Business in brief: Thousands admit offshore accounts
Washington – More than 14,700 U.S. taxpayers came forward to disclose billions in offshore bank accounts in 70 countries under a voluntary Internal Revenue Service program allowing most to avoid criminal prosecution as long as they pay what they owe, IRS officials said Tuesday.
A flood of people came forward in the last days before the amnesty program expired Oct. 15, IRS Commissioner Doug Shulman said. The final total far surpasses the number who disclose offshore accounts in a typical year – about 100 – and comes amid a broad U.S. crackdown on international tax evasion at Swiss bank UBS AG and other institutions.
The total in taxes, interest and penalties collected from those in the voluntary disclosure program will be in the “billions of dollars,” Shulman said.
Ruling returns job to Boeing
Washington – A federal appeals court has reversed a ruling that overturned Boeing Co.’s $1.1 billion contract for maintenance of an Air Force refueling tanker jet.
The decision Tuesday by the U.S. Court of Appeals for the Federal Circuit reinstates Chicago-based Boeing’s 10-year contract for work on the KC-135 – the Air Force’s primary midflight refueling aircraft.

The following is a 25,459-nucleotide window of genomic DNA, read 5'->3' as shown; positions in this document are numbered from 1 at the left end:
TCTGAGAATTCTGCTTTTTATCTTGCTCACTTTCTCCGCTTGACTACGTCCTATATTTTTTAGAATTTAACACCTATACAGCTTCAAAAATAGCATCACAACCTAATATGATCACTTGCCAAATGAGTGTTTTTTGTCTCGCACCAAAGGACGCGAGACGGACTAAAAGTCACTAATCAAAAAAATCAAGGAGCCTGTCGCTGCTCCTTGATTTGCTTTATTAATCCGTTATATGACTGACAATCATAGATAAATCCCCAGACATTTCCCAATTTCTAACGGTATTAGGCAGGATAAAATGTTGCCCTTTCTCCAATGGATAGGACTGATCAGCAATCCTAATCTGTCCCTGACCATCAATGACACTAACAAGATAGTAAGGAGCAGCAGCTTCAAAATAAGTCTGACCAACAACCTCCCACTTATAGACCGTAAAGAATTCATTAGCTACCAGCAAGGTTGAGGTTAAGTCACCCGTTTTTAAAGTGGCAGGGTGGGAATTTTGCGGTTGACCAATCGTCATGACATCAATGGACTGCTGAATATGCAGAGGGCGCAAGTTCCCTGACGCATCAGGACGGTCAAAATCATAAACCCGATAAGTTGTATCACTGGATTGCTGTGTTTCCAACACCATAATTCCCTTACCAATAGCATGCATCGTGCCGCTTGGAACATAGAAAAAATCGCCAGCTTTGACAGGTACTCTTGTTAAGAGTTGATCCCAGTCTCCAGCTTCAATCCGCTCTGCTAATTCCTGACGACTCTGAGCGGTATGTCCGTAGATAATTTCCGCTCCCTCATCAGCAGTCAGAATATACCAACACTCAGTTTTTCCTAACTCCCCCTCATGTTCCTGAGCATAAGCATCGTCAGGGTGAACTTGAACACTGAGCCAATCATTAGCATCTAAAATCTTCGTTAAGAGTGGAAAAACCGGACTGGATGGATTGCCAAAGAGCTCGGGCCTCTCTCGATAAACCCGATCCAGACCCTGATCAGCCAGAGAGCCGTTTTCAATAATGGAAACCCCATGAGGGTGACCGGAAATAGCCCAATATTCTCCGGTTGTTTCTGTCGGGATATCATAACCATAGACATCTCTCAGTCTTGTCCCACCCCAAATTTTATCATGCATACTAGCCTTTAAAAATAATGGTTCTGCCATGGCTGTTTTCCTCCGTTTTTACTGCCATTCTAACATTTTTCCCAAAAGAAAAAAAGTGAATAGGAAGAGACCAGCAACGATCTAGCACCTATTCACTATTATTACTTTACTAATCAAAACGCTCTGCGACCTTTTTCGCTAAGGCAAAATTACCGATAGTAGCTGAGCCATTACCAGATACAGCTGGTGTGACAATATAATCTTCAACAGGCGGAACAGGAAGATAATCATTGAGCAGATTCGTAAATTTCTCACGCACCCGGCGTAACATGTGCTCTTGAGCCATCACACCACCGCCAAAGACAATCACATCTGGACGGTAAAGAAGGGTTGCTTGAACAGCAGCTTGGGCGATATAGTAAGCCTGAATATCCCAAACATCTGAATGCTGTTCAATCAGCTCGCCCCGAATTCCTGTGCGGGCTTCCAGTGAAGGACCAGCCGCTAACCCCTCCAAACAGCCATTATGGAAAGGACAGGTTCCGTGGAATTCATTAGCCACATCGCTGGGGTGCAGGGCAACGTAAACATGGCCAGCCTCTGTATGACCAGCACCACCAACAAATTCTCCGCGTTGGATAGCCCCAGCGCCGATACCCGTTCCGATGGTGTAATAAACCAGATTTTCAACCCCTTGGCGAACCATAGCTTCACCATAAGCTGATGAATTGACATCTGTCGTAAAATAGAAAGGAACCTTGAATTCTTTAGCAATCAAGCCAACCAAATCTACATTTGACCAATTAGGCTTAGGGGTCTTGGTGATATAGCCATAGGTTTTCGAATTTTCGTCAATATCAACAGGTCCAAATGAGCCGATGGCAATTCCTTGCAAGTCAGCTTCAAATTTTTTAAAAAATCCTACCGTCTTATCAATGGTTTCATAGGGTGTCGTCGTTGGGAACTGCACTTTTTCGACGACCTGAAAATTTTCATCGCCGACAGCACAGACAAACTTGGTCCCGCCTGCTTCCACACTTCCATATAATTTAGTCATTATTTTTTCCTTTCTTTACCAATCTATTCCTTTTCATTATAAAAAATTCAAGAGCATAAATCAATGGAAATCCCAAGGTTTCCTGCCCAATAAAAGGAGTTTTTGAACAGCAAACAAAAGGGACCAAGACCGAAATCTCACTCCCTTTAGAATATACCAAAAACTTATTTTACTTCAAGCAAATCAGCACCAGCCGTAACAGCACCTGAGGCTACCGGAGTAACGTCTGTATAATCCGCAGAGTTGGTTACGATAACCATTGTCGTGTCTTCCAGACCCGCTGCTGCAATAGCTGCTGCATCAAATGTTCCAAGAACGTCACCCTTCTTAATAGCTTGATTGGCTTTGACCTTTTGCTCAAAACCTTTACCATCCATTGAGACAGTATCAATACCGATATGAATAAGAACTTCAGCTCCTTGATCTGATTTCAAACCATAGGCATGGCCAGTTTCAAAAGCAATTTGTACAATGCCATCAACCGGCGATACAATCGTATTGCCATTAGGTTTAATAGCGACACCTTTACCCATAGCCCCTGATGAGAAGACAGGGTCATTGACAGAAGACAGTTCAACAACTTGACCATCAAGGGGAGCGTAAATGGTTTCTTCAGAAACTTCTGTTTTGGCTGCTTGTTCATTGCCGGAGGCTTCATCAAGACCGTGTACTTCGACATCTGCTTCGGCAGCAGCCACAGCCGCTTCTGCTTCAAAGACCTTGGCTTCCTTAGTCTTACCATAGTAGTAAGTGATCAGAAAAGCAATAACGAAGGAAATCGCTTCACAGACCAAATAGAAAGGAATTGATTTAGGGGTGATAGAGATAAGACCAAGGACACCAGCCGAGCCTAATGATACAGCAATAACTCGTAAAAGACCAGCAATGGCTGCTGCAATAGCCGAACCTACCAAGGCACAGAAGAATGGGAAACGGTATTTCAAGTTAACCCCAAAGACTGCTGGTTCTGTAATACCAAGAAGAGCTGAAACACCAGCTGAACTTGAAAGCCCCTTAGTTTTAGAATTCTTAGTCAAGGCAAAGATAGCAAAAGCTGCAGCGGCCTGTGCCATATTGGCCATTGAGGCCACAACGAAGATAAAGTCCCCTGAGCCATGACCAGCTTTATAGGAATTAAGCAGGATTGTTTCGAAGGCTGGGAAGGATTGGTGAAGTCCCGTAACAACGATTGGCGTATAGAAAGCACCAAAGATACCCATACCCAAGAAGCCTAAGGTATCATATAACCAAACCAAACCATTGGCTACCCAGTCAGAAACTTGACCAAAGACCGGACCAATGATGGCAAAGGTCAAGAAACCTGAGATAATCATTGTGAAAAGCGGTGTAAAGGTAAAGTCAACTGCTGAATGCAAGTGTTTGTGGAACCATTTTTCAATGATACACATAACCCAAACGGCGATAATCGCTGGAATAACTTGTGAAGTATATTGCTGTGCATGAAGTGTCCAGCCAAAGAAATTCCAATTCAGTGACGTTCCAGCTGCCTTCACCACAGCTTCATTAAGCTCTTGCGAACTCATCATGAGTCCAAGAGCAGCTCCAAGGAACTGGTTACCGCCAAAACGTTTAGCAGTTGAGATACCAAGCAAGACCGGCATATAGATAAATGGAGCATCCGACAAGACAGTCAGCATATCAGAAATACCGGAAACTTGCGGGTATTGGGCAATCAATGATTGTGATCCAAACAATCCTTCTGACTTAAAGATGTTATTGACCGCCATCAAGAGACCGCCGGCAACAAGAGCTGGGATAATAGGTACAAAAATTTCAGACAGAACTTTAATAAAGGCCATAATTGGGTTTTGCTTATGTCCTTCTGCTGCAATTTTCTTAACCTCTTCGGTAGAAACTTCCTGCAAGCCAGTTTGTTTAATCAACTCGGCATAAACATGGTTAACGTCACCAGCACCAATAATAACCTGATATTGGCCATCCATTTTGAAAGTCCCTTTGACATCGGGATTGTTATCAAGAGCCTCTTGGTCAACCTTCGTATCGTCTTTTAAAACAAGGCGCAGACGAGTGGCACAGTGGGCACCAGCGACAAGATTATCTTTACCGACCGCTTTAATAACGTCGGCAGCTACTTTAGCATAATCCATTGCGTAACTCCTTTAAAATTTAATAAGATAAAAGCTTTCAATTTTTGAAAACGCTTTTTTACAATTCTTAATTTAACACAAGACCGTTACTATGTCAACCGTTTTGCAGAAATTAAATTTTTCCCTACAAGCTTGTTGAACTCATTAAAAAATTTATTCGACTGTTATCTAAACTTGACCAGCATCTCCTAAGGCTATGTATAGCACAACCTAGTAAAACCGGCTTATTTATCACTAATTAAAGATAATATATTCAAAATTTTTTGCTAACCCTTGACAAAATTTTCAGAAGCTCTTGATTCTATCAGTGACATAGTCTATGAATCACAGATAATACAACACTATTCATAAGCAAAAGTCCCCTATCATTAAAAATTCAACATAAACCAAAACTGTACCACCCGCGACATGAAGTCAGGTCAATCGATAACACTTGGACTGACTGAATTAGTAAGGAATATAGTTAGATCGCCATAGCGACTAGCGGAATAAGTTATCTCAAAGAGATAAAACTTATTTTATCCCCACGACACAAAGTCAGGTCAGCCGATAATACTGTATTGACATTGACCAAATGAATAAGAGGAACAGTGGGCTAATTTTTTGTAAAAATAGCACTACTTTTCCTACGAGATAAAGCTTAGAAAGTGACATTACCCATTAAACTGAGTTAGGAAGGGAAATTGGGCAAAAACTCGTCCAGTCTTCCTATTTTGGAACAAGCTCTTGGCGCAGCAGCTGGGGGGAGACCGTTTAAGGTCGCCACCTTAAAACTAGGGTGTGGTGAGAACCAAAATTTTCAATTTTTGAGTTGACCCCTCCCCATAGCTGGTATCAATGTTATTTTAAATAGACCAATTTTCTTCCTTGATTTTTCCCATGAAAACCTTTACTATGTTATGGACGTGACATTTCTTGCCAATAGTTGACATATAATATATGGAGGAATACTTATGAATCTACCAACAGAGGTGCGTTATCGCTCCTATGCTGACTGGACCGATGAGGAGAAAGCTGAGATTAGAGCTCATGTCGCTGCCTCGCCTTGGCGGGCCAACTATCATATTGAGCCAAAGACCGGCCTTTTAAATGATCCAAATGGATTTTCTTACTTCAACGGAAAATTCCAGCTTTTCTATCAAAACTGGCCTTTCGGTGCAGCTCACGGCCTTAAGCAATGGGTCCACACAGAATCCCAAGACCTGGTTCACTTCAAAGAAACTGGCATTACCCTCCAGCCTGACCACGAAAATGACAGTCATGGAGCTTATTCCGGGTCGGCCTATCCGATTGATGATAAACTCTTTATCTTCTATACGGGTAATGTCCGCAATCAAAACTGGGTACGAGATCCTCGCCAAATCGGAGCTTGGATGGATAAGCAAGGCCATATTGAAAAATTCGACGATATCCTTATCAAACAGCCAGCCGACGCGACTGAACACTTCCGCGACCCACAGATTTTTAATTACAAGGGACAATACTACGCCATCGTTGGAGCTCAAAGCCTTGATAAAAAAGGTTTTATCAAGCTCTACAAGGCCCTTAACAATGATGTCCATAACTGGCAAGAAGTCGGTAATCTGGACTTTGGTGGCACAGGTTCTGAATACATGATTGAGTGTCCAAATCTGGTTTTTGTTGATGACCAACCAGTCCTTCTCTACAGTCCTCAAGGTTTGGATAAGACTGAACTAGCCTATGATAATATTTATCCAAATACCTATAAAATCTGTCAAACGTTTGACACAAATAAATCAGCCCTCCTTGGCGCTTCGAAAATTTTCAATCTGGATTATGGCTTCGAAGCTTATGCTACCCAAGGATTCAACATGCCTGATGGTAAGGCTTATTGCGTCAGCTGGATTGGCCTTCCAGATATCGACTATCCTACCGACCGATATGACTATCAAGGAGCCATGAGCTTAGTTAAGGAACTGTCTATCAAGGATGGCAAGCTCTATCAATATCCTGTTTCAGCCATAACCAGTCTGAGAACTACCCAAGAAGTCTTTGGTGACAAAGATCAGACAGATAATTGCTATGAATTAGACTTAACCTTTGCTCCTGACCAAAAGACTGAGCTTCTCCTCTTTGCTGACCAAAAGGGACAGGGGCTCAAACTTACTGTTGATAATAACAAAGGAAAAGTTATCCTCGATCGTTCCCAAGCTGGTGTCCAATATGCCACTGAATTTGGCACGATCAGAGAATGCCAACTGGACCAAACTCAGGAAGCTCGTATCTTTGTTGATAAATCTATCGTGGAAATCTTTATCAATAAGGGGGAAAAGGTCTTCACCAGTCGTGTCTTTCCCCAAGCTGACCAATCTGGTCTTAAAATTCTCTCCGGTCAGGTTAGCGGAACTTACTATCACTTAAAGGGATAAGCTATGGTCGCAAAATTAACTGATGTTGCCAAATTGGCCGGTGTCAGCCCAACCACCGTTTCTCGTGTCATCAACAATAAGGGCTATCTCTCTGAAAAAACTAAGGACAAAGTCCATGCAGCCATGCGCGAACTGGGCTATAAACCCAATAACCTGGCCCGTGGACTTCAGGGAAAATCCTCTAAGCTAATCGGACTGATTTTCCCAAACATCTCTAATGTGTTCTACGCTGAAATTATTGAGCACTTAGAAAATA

Rival bidder Alabama Aircraft Industries said in a statement that the company was disappointed with the ruling and that it would review its legal and strategic options.
Ford Fusion car of the year
Detroit – The 2010 Ford Fusion was named Motor Trend magazine’s car of the year Tuesday, beating out the Toyota Prius, BMW 7-Series, Chevrolet Camaro and others in the closely watched competition.
It was yet another accolade for Ford Motor Co.’s midsize sedan, which got high reliability scores in the most recent rankings from Consumer Reports and was the top-selling car made by a Detroit automaker through October. U.S. Fusion sales were up 15 percent in the first 10 months of this year, to 148,045, despite a 25 percent drop in overall car sales.
BusinessWeek editor named
New York – Josh Tyrangiel, the deputy managing editor of Time magazine, will become editor of BusinessWeek when Bloomberg LP takes over the magazine next month.
Tyrangiel, 37, will step in at a crucial transition for Bloomberg.
The news and financial data provider hopes to use BusinessWeek to grow beyond its electronic terminal business and reach a more influential audience in government offices and corporate suites.